Pietracamela in Abruzzo is a good example of a beautiful large village that feels nothing more than a ghost town most of the year with hardly any locals, the majority of properties are owned not even by foreigners but Romans who come for weekends during the ski season and which sit shuttered the rest of the year. As far as I know there is just 1 child in the village, local services there will die as will the full-time community continues to diminish.

    Weve been sent comments a few times with ‘locals’ proclaiming that it is stranieri who are driving prices up so that nobody can afford to buy in the villages anymore. I have to disagree, many of the local children I know don’t want to remain here when the facilities and services and options are not the same as offered elsewhere in other places in wealthier Italy and elsewhere in Europe. I hope that Abruzzo’s little towns don’t become the same as Pietracamela or these honeytrap towns but for that, Italy and these other countries need a budget to invest in some sort of re-population scheme and which of them have the money for that?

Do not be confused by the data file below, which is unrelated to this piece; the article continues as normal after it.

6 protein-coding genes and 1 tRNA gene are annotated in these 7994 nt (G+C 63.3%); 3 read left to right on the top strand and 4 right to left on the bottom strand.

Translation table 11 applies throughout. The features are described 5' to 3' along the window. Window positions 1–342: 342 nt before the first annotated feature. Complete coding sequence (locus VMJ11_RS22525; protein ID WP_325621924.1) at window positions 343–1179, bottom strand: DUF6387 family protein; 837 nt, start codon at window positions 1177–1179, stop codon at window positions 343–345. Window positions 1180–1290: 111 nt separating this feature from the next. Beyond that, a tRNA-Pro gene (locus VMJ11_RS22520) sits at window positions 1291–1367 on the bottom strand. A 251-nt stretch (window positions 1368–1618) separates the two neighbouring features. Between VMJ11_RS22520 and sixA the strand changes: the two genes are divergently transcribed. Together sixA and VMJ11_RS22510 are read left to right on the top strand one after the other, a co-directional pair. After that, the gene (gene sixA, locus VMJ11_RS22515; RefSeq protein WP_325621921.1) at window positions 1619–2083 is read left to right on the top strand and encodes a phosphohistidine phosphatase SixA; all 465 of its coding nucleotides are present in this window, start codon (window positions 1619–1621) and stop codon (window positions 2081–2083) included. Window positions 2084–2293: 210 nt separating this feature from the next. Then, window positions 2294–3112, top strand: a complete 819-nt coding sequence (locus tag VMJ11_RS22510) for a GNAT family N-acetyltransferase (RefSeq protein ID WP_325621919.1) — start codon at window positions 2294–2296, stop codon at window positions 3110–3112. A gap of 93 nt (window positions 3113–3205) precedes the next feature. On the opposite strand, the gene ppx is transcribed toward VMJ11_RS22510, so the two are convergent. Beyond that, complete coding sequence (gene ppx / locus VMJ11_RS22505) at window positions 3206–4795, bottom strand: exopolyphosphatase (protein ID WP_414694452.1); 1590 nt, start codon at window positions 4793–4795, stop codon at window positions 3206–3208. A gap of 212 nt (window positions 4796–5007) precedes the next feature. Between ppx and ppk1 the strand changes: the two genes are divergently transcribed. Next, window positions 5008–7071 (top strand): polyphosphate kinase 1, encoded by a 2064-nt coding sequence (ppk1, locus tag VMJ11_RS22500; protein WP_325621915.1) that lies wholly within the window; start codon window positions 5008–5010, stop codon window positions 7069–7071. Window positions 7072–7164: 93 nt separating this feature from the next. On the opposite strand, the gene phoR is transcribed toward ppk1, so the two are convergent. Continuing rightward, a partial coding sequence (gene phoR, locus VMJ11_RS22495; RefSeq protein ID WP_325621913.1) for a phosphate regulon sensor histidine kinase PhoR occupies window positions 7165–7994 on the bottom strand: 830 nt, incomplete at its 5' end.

• Hi Sam, thanks a lot for your thoughtful comment. I must say I agree with you- especially concerning the terrible state of infrastructures and the impact this has on the prospects of people (young and old) of remaining in remote parts of the region. This starts with the internet connection and goes on and on… :(
      Pietracamela is an example, and the Castrovalva case we saw at Let’s Blog Abruzzo in another one. Agree again, I don’t think Italy has a country will have have money (or ability) to implement a re-population plan on a grand scale…I just hope better Internet connection and growing digital education will enable more young people to work remotely and come up with new jobs.

  2. We recently launched a new retirement site Retirement
    and Good Living, a new retirement site with information about travel,retirement locations, exercise, health, hobbies, volunteering and more.

    Many of the visitors to our site are interested in various vacation and retirement locations. We were wondering if you would be interested in guest posting on our site about life in Abruzzo. In exchange for posts